How JustAnswer Works:
  • Ask an Expert
    Experts are full of valuable knowledge and are ready to help with any question. Credentials confirmed by a Fortune 500 verification firm.
  • Get a Professional Answer
    Via email, text message, or notification as you wait on our site. Ask follow up questions if you need to.
  • 100% Satisfaction Guarantee
    Rate the answer you receive.
Ask TonyTax Your Own Question
TonyTax, Tax Consultant
Category: Tax
Satisfied Customers: 15977
Experience:  Inc Tax, CGT, Corp Tax, IHT, VAT.
Type Your Tax Question Here...
TonyTax is online now

Hi! I sold my house in August 2013 for £477,477 and bought

This answer was rated:


I sold my house in August 2013 for £477,477 and bought a flat I live in for £310,000 and am in the process of buying a flat as an investment for £297,000 and let it out. The reason for doing this is that I had to take retirement on medical grounds and my pension is not enough to live on. I turned 60 on 24th October.
I would like to reduce the inheritance tax my two daughters will have to pay on my death without incurring a large CGT. I am thinking of putting either the flat I live in on all our names or doing that with the investment flat.
I would be grateful for your advice if either of these ideas would reduce IHT and/or CGT.
Thank you for your help.
Kind regards

If you add your daughters to the deeds of the flat you live in, you will effectively be gifting them a third each. If you do that, you will be making a disposal for Capital Gains Tax purposes at the open market value of part of your home but there should be no CGT to pay as the property is your principle private residence.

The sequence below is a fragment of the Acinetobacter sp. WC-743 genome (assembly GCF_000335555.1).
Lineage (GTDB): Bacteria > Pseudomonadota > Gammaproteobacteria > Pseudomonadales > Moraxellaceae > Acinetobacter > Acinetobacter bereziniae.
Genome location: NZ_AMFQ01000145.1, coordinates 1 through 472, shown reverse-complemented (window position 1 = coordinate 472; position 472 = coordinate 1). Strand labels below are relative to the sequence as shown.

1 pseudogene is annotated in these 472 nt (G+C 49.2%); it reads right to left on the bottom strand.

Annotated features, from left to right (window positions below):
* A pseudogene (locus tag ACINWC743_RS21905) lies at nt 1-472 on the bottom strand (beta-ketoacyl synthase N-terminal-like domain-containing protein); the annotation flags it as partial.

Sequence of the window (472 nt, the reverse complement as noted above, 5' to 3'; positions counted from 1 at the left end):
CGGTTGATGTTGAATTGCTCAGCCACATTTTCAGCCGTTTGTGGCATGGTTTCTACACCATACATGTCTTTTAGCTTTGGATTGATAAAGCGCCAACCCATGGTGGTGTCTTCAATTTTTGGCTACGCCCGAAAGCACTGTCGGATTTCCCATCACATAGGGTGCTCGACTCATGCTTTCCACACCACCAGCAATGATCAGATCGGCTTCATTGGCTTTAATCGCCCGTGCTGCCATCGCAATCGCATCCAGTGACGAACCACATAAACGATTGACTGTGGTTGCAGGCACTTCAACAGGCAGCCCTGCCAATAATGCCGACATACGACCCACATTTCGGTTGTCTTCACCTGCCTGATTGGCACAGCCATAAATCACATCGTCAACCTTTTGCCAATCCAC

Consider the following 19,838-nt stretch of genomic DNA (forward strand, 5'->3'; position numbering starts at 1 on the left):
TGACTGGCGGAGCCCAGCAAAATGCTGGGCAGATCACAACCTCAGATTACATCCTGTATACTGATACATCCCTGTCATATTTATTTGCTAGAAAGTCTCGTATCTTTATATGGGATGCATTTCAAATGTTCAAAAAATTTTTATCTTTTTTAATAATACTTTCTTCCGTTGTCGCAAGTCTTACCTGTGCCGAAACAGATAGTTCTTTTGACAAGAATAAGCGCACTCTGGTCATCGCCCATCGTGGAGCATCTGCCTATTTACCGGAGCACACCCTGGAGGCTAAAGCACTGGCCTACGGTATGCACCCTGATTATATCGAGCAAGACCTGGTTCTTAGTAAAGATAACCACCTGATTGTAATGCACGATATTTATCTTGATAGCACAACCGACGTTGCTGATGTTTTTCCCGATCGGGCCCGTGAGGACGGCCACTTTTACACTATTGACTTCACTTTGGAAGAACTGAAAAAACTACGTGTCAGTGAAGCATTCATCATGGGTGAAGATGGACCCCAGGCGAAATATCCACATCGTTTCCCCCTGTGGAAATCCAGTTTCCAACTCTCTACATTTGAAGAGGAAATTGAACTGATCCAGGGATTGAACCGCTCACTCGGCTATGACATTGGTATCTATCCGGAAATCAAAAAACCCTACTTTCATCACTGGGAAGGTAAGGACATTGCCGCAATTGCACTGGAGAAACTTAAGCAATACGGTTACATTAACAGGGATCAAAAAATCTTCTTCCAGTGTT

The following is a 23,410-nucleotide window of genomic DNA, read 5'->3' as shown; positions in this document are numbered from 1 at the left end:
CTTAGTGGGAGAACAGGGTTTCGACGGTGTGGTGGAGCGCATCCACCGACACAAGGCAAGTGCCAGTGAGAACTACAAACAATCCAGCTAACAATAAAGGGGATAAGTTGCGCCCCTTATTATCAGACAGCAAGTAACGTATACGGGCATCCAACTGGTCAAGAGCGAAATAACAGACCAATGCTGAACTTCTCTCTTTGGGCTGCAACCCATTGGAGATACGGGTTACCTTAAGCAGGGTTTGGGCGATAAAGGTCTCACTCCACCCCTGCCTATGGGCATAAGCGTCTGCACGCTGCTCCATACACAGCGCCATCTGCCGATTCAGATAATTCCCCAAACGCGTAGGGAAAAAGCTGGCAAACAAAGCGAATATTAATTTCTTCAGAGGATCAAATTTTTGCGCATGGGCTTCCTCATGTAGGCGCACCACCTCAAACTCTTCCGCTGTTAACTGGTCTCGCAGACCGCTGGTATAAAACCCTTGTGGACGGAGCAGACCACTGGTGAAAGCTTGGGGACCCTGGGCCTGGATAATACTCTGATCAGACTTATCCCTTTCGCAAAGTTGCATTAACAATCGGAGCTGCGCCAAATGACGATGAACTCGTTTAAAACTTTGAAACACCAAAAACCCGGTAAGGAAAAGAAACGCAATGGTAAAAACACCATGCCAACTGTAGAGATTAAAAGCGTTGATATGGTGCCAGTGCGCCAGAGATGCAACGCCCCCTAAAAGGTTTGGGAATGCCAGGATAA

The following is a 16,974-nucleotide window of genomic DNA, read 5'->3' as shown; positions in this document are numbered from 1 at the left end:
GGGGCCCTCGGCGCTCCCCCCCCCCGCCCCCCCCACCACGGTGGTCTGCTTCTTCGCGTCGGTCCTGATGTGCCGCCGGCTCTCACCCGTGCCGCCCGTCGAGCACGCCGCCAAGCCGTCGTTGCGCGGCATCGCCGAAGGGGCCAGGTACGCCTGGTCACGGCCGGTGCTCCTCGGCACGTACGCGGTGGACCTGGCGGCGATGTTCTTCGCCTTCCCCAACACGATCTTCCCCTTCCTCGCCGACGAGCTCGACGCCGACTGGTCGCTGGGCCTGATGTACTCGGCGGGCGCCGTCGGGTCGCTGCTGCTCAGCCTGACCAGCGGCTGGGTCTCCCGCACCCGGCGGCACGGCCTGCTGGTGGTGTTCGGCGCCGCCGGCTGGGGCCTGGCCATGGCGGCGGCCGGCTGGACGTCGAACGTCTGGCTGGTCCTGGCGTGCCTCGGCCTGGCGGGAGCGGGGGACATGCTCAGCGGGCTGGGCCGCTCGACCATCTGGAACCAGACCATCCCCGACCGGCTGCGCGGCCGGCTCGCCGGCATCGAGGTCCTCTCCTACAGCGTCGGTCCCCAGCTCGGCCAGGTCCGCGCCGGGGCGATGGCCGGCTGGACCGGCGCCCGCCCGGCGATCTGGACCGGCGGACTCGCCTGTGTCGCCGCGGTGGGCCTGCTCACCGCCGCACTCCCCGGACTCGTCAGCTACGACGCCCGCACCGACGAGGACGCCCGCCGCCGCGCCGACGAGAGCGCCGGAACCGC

You would also be making a gift for Inheritance Tax purposes and under normal circumstances, so long as the donor (you) live for at least seven years after making a gift, its value will not be included in your estate for IHT purposes. However, should you continue to live in the property, the gift will be a gift with reservation of benefit for as long as you continue to live there and the IHT clock will not start ticking until you move out or start to pay a market rent. If you live in the house until your death, its value will remain in your estate for Inheritance Tax purposes.Take a look here for information on gifts with reservation of benefit and here for information on passing on your home.

The same CGT scenario would apply to the let property except for the fact that any "gain" you make will be subject to Capital Gains Tax. Given that you are in the process of buying it, adding your daughters' names to the deeds now will mean that there will be no gain. However, there will be gifts for Inheritance Tax purposes and you will need to live for at least seven years after making the gifts to ensure the value of the gifts was not included in your estate for Inheritance Tax purposes. You would be able to split the rental income in whatever proportions you liked for tax purposes.

You might consider taking out some term assurance to cover a potential Inheritance Tax liability. As taper relief (see here) can apply to gifts after three years, the level of the life cover could be reduced as time passed. It would terminate after seven years. The policy could be written in trust for your daughters to bypass your estate. There is some information on term assurance and IHT here and here.

I hope this helps but let me know if you have any further questions.
TonyTax and other Tax Specialists are ready to help you
Customer: replied 4 years ago.

Hi Tony tax


Thank you for your reply. Unfortunately I made a mistake about the sale price of my house. I sold it for £782,570.


Does that change anything in your advice?


Kind regards



Was the house you sold for £782,570 your main home for all the time that you owned it?
Customer: replied 4 years ago.

Yes, it was.


If you own a property which is your main home for the entire period of ownership and up to three years after you move out (18 months from 6 April 2014), then there will be no Capital Gains Tax to pay on any gain you may make. Take a look at the HMRC helpsheet HS283 here for more information on the main residence and CGT.